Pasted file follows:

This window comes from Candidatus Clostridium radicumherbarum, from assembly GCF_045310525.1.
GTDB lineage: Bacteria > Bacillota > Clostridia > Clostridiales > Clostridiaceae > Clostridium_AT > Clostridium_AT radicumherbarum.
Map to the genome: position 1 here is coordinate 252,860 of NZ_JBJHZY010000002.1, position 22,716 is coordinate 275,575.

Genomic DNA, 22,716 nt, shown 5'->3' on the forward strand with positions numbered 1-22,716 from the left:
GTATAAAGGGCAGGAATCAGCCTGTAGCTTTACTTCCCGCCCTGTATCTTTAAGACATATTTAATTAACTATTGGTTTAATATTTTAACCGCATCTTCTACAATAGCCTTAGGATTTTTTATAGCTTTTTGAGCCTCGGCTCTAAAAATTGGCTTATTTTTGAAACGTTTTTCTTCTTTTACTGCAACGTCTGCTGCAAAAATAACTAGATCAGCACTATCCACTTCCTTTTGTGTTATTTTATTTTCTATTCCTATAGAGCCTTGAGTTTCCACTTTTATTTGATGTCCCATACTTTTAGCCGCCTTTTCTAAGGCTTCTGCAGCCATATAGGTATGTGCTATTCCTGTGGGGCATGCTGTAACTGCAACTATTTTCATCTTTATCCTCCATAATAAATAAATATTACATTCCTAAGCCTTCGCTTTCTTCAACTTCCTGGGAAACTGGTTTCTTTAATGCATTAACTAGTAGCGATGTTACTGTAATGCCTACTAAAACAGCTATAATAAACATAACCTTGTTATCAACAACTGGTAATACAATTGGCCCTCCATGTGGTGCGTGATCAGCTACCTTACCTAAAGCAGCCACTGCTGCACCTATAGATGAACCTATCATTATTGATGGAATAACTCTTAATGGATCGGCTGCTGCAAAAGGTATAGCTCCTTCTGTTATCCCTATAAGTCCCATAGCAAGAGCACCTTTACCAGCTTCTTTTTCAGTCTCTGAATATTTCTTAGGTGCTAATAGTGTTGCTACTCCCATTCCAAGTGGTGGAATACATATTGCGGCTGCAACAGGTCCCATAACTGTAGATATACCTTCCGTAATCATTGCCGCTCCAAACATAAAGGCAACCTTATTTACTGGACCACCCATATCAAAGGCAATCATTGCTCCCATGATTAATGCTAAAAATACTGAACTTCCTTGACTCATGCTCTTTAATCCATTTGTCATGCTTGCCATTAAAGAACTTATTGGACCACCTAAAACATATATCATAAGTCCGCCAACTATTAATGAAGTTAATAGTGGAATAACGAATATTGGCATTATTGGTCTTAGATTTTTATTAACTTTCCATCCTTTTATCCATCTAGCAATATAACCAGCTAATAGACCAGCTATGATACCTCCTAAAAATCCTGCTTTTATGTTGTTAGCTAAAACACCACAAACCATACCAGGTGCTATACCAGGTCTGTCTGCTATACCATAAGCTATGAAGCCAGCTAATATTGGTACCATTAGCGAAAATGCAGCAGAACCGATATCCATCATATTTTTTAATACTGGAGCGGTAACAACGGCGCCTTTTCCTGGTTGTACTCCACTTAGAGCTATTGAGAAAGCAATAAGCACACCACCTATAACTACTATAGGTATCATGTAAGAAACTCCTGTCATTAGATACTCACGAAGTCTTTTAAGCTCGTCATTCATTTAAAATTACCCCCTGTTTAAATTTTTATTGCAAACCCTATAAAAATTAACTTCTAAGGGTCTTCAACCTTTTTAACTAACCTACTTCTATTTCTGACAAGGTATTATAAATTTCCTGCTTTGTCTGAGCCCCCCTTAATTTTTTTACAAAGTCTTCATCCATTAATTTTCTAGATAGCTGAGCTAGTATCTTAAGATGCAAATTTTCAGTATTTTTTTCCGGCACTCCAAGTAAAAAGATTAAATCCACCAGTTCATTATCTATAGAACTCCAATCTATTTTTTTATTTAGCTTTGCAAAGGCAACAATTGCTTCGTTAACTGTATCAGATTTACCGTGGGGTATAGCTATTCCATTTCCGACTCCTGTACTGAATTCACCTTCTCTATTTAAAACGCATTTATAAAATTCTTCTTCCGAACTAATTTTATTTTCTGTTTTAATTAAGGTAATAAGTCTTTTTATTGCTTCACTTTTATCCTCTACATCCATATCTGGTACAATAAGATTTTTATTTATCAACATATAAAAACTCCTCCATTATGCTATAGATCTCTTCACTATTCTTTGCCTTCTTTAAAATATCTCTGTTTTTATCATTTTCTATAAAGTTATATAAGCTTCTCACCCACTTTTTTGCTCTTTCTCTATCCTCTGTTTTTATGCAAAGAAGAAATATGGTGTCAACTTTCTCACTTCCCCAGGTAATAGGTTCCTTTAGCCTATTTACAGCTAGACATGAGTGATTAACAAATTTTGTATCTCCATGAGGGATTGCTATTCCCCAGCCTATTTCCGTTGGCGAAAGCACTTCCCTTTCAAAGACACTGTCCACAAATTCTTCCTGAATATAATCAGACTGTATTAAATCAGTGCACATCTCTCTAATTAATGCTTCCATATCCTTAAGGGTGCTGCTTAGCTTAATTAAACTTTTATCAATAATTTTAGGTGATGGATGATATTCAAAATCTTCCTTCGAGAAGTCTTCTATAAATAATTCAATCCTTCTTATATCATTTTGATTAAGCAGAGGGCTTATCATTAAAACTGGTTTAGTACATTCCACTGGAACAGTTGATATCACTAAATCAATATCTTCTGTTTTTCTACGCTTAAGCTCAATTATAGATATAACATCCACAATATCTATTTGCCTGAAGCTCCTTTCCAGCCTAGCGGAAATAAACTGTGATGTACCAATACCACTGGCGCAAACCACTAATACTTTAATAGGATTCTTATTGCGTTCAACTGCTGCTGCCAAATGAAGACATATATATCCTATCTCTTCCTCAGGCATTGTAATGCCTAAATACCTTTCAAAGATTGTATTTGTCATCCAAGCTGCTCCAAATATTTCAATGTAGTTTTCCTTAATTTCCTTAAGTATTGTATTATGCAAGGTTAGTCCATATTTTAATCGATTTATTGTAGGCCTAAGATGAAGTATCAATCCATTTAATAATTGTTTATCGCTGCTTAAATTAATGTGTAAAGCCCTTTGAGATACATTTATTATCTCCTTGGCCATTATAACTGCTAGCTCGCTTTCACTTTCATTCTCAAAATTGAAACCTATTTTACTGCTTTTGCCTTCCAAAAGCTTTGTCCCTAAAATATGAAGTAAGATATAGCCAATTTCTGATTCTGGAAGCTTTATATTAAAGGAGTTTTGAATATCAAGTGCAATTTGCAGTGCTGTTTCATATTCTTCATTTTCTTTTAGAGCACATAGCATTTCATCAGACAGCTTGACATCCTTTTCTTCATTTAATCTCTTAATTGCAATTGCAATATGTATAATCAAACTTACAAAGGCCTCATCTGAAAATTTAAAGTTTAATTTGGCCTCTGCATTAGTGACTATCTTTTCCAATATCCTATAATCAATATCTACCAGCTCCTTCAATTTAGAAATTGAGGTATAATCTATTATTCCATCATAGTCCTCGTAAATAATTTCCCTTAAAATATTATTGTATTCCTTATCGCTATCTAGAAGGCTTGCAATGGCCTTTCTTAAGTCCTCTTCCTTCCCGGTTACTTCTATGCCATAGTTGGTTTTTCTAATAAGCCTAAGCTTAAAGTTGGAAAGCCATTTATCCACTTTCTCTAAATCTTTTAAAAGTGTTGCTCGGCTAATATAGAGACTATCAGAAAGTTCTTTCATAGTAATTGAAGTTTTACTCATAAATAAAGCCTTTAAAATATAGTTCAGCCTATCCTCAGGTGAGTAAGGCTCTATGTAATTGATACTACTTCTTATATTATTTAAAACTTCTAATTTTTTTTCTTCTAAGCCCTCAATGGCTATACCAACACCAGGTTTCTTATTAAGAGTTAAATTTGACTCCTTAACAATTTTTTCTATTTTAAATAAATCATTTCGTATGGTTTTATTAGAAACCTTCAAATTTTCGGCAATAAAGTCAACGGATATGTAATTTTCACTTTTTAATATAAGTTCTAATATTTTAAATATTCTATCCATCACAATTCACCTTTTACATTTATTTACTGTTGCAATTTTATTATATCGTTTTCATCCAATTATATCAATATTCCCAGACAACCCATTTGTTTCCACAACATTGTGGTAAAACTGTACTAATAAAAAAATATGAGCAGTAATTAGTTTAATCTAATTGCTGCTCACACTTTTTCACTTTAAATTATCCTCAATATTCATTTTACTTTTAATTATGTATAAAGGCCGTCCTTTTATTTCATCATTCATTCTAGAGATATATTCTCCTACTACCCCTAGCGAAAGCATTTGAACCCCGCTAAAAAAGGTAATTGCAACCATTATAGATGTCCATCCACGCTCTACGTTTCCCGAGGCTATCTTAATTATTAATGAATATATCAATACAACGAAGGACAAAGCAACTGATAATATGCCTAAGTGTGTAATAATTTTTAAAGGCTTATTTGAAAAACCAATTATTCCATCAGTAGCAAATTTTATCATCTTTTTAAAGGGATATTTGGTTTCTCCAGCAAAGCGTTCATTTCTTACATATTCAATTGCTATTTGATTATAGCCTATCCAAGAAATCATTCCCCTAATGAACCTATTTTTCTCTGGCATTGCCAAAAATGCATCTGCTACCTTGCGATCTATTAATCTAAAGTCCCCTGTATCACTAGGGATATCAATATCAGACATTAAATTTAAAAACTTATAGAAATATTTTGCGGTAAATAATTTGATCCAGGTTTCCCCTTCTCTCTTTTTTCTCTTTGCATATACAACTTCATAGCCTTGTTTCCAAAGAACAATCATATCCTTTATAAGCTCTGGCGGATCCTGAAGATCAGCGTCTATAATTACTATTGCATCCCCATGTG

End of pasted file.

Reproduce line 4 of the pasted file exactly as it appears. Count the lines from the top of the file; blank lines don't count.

Genomic DNA, 22,716 nt, shown 5'->3' on the forward strand with positions numbered 1-22,716 from the left: